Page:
I once heard the story of a man who walked onto a bus with his three very hyper children. This was going to be an all-night ride, so passengers were hoping for peace and quiet so they could get some sleep on their journey. After 15 minutes of yelling, jumping over seats and throwing things back and forth, passengers began looking at each other wondering who would be the first to demand that the dad tame his unruly children. To make matters worse, he seemed totally oblivious to the fact that his children were misbehaving. He was just starring out of the window, not the least bit concerned with the noise or the sentiments of the people around him. 

How irresponsible and inconsiderate to just allow his kids to misbehave like this while people were trying to sleep! What kind of father is this?! Finally, several people gathered the courage to tell him exactly how they felt. Sir! Could you please settle your children down? Some of us are trying to get some sleep. The man seemed to come to himself, and apologized. Please forgive me. My children and I returning from their mother’s funeral. My wife just passed away, and we are all still recovering from the shock of all that has happened.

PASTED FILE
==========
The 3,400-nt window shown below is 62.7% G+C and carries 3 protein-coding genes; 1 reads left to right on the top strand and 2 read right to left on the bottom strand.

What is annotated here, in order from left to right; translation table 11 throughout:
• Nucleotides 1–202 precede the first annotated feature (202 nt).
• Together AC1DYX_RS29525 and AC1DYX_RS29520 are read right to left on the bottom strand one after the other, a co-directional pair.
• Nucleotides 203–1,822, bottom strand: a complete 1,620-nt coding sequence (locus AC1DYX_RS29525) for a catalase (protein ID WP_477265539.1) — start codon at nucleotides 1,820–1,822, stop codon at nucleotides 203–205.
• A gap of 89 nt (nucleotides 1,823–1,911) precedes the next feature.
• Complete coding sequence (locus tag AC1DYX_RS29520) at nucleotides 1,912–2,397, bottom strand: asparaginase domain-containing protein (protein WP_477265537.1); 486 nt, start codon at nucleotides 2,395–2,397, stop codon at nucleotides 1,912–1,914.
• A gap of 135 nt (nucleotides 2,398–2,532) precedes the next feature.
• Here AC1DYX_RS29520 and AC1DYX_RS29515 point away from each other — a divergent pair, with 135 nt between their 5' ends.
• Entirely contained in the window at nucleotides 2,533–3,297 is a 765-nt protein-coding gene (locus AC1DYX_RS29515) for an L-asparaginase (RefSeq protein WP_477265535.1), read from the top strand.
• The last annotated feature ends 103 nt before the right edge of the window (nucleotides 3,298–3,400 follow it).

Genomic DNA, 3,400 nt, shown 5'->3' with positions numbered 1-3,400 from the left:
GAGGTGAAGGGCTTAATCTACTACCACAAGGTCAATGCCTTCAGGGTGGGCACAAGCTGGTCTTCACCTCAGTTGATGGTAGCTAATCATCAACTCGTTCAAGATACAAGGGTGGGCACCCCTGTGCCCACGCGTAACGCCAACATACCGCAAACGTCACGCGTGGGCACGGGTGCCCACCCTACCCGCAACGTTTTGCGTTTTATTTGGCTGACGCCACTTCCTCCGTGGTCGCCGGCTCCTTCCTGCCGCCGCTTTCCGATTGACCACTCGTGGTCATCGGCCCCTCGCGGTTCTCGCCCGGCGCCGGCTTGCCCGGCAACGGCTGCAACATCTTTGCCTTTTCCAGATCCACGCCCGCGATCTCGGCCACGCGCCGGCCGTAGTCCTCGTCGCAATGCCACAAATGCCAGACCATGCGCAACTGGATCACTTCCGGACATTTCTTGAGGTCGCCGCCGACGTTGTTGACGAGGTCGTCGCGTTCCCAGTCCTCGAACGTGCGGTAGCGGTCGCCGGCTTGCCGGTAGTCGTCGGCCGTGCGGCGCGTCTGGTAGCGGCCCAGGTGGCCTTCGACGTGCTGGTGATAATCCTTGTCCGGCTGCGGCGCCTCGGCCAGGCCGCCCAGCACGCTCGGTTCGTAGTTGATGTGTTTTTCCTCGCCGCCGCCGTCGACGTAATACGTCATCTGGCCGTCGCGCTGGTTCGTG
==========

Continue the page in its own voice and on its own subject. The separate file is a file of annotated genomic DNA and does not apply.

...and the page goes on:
Do you think these people changed how they felt about this man after getting this bit of information? We often make assumptions based on the information we have in front of us, but often we don’t have enough facts to make accurate judgments. Appearances can be misleading. This is why Jesus said, “Do not judge by appearances, but judge with right judgment” (John 7:24).

How often do we allow our assumptions to color how we look upon and judge people? Would our assessment be any better if we could see things the way God sees them? 

Ellen White observed, “So frail, so ignorant, so liable to misconception is human nature, that each should be careful in the estimate he places upon another.” Wow! A little further she wrote, “We cannot afford to let our spirits chafe over any real or supposed wrong done to ourselves…We should not allow our feelings to be easily wounded. We are to live, not to guard our feelings or our reputation, but to save souls. As we become interested in the salvation of souls we cease to mind the little differences that so often arise in our association with one another” (The Ministry of Healing, p. 483-485)

May God bring healing to any relationship in your life that has been strained due to false assumptions.

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